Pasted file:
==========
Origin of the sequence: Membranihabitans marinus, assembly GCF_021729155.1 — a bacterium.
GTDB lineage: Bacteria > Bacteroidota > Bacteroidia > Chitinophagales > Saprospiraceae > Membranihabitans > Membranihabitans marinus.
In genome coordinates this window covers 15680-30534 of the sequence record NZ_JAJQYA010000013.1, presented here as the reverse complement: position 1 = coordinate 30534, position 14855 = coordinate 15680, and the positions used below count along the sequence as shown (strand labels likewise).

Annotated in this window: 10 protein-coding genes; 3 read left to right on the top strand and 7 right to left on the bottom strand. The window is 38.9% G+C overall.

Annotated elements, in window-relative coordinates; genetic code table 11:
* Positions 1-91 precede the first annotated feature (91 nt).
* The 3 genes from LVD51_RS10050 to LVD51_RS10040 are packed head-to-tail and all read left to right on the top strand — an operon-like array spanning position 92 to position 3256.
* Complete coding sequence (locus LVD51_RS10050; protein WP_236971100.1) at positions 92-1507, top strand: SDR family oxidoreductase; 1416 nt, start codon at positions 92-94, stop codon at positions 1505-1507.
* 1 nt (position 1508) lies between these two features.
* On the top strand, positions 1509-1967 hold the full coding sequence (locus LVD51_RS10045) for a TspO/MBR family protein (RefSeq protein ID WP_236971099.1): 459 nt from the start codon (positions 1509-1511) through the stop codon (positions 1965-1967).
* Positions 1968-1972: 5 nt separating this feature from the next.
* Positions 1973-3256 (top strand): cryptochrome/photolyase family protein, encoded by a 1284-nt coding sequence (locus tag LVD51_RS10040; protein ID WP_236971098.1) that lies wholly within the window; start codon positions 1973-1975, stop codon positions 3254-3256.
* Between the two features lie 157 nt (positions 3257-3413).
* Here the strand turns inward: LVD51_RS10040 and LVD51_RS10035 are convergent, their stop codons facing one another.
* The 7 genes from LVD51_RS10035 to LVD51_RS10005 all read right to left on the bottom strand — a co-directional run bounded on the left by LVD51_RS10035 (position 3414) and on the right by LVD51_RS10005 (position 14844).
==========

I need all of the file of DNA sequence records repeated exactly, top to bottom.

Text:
Origin of the sequence: Membranihabitans marinus, assembly GCF_021729155.1 — a bacterium.
GTDB lineage: Bacteria > Bacteroidota > Bacteroidia > Chitinophagales > Saprospiraceae > Membranihabitans > Membranihabitans marinus.
In genome coordinates this window covers 15680-30534 of the sequence record NZ_JAJQYA010000013.1, presented here as the reverse complement: position 1 = coordinate 30534, position 14855 = coordinate 15680, and the positions used below count along the sequence as shown (strand labels likewise).

Annotated in this window: 10 protein-coding genes; 3 read left to right on the top strand and 7 right to left on the bottom strand. The window is 38.9% G+C overall.

Annotated elements, in window-relative coordinates; genetic code table 11:
* Positions 1-91 precede the first annotated feature (91 nt).
* The 3 genes from LVD51_RS10050 to LVD51_RS10040 are packed head-to-tail and all read left to right on the top strand — an operon-like array spanning position 92 to position 3256.
* Complete coding sequence (locus LVD51_RS10050; protein WP_236971100.1) at positions 92-1507, top strand: SDR family oxidoreductase; 1416 nt, start codon at positions 92-94, stop codon at positions 1505-1507.
* 1 nt (position 1508) lies between these two features.
* On the top strand, positions 1509-1967 hold the full coding sequence (locus LVD51_RS10045) for a TspO/MBR family protein (RefSeq protein ID WP_236971099.1): 459 nt from the start codon (positions 1509-1511) through the stop codon (positions 1965-1967).
* Positions 1968-1972: 5 nt separating this feature from the next.
* Positions 1973-3256 (top strand): cryptochrome/photolyase family protein, encoded by a 1284-nt coding sequence (locus tag LVD51_RS10040; protein ID WP_236971098.1) that lies wholly within the window; start codon positions 1973-1975, stop codon positions 3254-3256.
* Between the two features lie 157 nt (positions 3257-3413).
* Here the strand turns inward: LVD51_RS10040 and LVD51_RS10035 are convergent, their stop codons facing one another.
* The 7 genes from LVD51_RS10035 to LVD51_RS10005 all read right to left on the bottom strand — a co-directional run bounded on the left by LVD51_RS10035 (position 3414) and on the right by LVD51_RS10005 (position 14844).